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Pence's Education Proposals Receive Party-line Support

Jim Nix

Legislative leaders are split along party lines in their evaluations of Governor Mike Pence’s proposed changes to the state’s education hierarchy. 

Governor Mike Pence will eliminate the controversial Center for Education and Career Innovation, or CECI, which has been a thorn in the side of state Superintendent Glenda Ritz since its creation two years ago. 

But Pence also wants the General Assembly to allow the State Board of Education – made up of Pence appointees – to elect its own chair, a position held by Ritz. 

Sen. Brandt Hershman (R-Buck Creek) praised the proposals, noting the state model for education administration is the exact opposite of the local model.

“There is a different balance of power at the state level, and that different balance of power has created clashes," Hershman says.  "So this is a recognition that maybe the state model isn’t working quite the way…not as well as the local models are.”

House Minority Leader Scott Pelath says the ultimate outcome of Pence’s proposals is to strip Ritz of her power.

“They have this pesky lone Democrat that was elected.  They didn’t expect it and now they have to do something about it and they’re grossly overreacting and they’re showing themselves, I think, to be extraordinarily paranoid and insecure,” Pelath says.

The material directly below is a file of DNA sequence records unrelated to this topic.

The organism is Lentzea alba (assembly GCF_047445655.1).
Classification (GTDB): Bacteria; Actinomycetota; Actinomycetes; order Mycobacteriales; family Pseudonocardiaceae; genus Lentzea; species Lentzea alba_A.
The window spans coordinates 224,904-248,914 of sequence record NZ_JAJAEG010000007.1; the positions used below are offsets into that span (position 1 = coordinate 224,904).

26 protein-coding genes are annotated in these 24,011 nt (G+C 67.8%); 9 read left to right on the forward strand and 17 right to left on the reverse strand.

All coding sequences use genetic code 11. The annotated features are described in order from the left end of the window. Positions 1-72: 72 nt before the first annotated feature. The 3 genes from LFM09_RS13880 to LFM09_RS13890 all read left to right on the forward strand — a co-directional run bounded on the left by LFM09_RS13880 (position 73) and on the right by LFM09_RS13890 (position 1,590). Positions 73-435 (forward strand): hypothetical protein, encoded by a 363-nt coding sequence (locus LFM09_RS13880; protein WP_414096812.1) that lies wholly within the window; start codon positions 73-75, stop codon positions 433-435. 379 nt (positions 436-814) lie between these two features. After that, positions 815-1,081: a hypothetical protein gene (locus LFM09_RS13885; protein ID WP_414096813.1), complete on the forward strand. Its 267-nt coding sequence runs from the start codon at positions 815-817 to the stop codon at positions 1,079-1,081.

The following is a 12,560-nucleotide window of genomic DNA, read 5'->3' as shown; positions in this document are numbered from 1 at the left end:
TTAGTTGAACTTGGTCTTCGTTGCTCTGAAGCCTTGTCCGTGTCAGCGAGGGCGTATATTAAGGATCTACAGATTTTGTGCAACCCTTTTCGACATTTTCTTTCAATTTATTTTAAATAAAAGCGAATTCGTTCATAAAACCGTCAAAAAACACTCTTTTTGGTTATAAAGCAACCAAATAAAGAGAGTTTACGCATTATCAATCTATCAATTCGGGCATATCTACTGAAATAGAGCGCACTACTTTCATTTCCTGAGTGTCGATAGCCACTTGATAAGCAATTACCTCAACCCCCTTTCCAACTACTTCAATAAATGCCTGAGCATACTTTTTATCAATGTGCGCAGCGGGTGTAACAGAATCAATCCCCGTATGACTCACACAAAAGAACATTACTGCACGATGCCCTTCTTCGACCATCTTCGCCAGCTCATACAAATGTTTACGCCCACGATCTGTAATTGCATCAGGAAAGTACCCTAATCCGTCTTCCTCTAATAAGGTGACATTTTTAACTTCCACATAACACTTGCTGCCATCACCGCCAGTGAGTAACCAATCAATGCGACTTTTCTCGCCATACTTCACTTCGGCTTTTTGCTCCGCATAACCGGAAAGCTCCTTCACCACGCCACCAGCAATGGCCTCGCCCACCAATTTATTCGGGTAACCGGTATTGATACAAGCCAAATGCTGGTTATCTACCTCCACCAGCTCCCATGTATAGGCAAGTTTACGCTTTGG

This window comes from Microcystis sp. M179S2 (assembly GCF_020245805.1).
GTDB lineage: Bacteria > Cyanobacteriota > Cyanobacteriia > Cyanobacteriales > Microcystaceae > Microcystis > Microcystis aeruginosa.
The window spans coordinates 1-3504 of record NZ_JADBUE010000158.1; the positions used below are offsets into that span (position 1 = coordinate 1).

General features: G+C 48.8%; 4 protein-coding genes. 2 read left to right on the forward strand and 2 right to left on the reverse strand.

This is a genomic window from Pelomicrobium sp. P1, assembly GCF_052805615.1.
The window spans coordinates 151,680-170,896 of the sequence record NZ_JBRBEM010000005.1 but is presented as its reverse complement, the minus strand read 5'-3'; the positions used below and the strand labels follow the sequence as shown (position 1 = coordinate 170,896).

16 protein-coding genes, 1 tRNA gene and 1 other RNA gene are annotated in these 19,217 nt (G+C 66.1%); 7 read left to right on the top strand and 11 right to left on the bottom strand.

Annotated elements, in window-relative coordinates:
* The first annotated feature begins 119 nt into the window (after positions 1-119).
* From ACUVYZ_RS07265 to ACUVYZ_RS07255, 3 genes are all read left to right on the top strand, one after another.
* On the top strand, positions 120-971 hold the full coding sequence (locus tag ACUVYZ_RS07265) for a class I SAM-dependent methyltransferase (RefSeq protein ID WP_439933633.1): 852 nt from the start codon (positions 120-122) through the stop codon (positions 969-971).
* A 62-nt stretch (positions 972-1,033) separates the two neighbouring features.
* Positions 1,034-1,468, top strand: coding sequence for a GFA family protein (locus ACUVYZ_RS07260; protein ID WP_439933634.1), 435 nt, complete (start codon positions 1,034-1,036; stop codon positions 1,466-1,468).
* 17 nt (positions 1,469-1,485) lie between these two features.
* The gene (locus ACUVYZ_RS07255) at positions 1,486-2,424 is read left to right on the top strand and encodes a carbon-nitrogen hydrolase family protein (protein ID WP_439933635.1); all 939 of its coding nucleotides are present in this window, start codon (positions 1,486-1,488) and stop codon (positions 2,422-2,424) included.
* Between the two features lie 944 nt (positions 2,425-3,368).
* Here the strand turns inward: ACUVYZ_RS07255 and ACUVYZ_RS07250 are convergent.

Pelath did praise the governor for his decision to eliminate CECI.

Brandon Smith is excited to be working for public radio in Indiana. He has previously worked in public radio as a reporter and anchor in mid-Missouri for KBIA Radio out of Columbia. Prior to that, he worked for WSPY Radio in Plano, Illinois as a show host, reporter, producer and anchor. His first job in radio was in another state capitol, in Jefferson City, Missouri, as a reporter for three radio stations around Missouri. Brandon graduated from the University of Missouri-Columbia with a Bachelor of Journalism in 2010, with minors in political science and history. He was born and raised in Chicago.